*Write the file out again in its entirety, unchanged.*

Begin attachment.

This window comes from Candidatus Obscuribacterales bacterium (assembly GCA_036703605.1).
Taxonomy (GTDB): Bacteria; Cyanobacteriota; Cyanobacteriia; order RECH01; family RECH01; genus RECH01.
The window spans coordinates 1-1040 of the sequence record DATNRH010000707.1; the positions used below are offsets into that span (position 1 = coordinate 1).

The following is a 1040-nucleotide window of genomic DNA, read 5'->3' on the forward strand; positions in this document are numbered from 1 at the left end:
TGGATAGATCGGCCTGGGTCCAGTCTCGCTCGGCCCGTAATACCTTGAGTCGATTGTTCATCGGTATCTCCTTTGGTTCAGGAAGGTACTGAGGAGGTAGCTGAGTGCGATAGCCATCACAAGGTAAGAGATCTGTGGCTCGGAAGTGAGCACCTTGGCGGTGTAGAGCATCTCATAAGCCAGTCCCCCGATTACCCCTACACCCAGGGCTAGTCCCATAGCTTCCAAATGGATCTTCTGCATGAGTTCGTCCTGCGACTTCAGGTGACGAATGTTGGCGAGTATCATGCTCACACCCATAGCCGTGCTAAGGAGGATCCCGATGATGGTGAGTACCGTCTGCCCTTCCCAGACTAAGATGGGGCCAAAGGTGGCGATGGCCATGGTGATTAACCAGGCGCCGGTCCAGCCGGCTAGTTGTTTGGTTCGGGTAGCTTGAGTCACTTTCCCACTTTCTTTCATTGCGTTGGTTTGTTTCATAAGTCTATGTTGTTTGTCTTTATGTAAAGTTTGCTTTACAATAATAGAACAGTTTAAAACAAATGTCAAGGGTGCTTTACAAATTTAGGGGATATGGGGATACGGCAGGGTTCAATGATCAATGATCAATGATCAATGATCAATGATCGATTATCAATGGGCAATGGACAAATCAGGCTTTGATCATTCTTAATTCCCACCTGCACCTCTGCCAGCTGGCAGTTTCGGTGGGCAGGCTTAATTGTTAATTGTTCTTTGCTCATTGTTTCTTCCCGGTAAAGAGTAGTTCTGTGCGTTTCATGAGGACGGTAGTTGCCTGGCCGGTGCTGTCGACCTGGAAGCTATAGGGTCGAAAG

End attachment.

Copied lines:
This window comes from Candidatus Obscuribacterales bacterium (assembly GCA_036703605.1).
Taxonomy (GTDB): Bacteria; Cyanobacteriota; Cyanobacteriia; order RECH01; family RECH01; genus RECH01.
The window spans coordinates 1-1040 of the sequence record DATNRH010000707.1; the positions used below are offsets into that span (position 1 = coordinate 1).

The following is a 1040-nucleotide window of genomic DNA, read 5'->3' on the forward strand; positions in this document are numbered from 1 at the left end:
TGGATAGATCGGCCTGGGTCCAGTCTCGCTCGGCCCGTAATACCTTGAGTCGATTGTTCATCGGTATCTCCTTTGGTTCAGGAAGGTACTGAGGAGGTAGCTGAGTGCGATAGCCATCACAAGGTAAGAGATCTGTGGCTCGGAAGTGAGCACCTTGGCGGTGTAGAGCATCTCATAAGCCAGTCCCCCGATTACCCCTACACCCAGGGCTAGTCCCATAGCTTCCAAATGGATCTTCTGCATGAGTTCGTCCTGCGACTTCAGGTGACGAATGTTGGCGAGTATCATGCTCACACCCATAGCCGTGCTAAGGAGGATCCCGATGATGGTGAGTACCGTCTGCCCTTCCCAGACTAAGATGGGGCCAAAGGTGGCGATGGCCATGGTGATTAACCAGGCGCCGGTCCAGCCGGCTAGTTGTTTGGTTCGGGTAGCTTGAGTCACTTTCCCACTTTCTTTCATTGCGTTGGTTTGTTTCATAAGTCTATGTTGTTTGTCTTTATGTAAAGTTTGCTTTACAATAATAGAACAGTTTAAAACAAATGTCAAGGGTGCTTTACAAATTTAGGGGATATGGGGATACGGCAGGGTTCAATGATCAATGATCAATGATCAATGATCAATGATCGATTATCAATGGGCAATGGACAAATCAGGCTTTGATCATTCTTAATTCCCACCTGCACCTCTGCCAGCTGGCAGTTTCGGTGGGCAGGCTTAATTGTTAATTGTTCTTTGCTCATTGTTTCTTCCCGGTAAAGAGTAGTTCTGTGCGTTTCATGAGGACGGTAGTTGCCTGGCCGGTGCTGTCGACCTGGAAGCTATAGGGTCGAAAG